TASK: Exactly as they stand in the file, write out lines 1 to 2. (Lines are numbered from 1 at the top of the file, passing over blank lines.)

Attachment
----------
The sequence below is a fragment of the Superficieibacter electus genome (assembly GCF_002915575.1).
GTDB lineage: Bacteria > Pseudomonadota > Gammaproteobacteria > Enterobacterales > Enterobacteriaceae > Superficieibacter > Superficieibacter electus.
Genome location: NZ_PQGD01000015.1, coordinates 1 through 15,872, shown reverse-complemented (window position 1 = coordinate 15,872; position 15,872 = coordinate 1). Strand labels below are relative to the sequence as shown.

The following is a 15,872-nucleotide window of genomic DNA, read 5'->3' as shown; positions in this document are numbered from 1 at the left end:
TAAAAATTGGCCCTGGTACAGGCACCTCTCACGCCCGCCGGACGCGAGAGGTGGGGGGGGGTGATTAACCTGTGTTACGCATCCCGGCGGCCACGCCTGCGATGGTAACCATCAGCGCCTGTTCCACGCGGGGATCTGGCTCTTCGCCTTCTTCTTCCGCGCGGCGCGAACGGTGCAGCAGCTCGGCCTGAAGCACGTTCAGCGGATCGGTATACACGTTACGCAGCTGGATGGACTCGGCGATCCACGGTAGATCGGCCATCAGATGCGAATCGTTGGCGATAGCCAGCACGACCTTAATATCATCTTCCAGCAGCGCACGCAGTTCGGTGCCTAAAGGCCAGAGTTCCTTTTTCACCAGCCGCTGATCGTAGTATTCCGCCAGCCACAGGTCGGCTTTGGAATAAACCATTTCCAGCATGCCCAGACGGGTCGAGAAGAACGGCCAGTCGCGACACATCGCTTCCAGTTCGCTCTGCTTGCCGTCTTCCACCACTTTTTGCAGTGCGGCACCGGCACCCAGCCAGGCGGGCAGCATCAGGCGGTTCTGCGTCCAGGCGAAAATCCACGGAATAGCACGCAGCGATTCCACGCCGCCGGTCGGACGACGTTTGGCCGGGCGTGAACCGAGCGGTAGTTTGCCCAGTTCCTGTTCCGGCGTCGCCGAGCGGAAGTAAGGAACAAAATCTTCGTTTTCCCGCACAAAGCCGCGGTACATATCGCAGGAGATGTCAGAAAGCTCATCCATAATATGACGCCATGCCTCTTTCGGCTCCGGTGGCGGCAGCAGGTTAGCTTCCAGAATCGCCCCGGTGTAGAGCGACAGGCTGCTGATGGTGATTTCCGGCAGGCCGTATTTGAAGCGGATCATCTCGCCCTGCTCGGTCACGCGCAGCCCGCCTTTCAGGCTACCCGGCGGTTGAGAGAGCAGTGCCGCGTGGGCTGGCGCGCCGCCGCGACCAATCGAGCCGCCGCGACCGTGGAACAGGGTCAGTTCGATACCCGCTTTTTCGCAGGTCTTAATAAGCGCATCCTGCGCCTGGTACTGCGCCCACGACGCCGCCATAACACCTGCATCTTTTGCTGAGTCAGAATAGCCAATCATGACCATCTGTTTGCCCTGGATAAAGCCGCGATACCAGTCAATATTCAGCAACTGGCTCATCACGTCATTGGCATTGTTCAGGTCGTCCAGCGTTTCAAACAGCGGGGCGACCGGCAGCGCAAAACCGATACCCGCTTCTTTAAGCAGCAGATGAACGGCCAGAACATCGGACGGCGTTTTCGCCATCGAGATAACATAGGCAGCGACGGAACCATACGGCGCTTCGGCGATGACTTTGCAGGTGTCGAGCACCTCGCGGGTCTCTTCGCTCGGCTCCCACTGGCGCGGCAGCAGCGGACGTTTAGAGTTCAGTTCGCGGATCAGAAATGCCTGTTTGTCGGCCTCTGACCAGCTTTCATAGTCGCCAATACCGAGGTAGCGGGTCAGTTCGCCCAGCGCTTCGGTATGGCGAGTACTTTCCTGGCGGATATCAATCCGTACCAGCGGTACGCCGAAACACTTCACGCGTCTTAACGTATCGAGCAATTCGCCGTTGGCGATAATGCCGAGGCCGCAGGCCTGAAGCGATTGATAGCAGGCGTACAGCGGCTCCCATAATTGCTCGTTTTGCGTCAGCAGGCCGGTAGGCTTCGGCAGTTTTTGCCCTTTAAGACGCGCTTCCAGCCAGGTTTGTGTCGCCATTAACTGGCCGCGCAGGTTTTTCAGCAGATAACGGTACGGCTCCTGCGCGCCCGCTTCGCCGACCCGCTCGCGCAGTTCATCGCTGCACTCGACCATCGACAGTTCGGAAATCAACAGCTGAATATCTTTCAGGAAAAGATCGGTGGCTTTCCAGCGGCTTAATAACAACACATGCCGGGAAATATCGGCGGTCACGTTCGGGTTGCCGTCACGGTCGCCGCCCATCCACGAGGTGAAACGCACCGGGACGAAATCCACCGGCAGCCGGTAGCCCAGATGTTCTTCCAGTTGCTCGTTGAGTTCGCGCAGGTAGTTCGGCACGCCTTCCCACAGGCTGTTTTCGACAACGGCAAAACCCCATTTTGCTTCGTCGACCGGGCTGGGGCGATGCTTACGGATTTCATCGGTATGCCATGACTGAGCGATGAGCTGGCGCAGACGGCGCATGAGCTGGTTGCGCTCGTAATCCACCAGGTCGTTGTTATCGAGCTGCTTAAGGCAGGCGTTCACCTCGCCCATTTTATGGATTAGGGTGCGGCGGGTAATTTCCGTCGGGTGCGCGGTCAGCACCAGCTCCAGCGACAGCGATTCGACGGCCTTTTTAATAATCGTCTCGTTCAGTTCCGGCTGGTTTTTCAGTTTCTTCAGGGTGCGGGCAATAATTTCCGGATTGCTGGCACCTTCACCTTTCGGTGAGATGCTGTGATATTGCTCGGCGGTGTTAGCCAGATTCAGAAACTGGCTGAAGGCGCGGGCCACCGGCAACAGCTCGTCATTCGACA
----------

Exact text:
The sequence below is a fragment of the Superficieibacter electus genome (assembly GCF_002915575.1).
GTDB lineage: Bacteria > Pseudomonadota > Gammaproteobacteria > Enterobacterales > Enterobacteriaceae > Superficieibacter > Superficieibacter electus.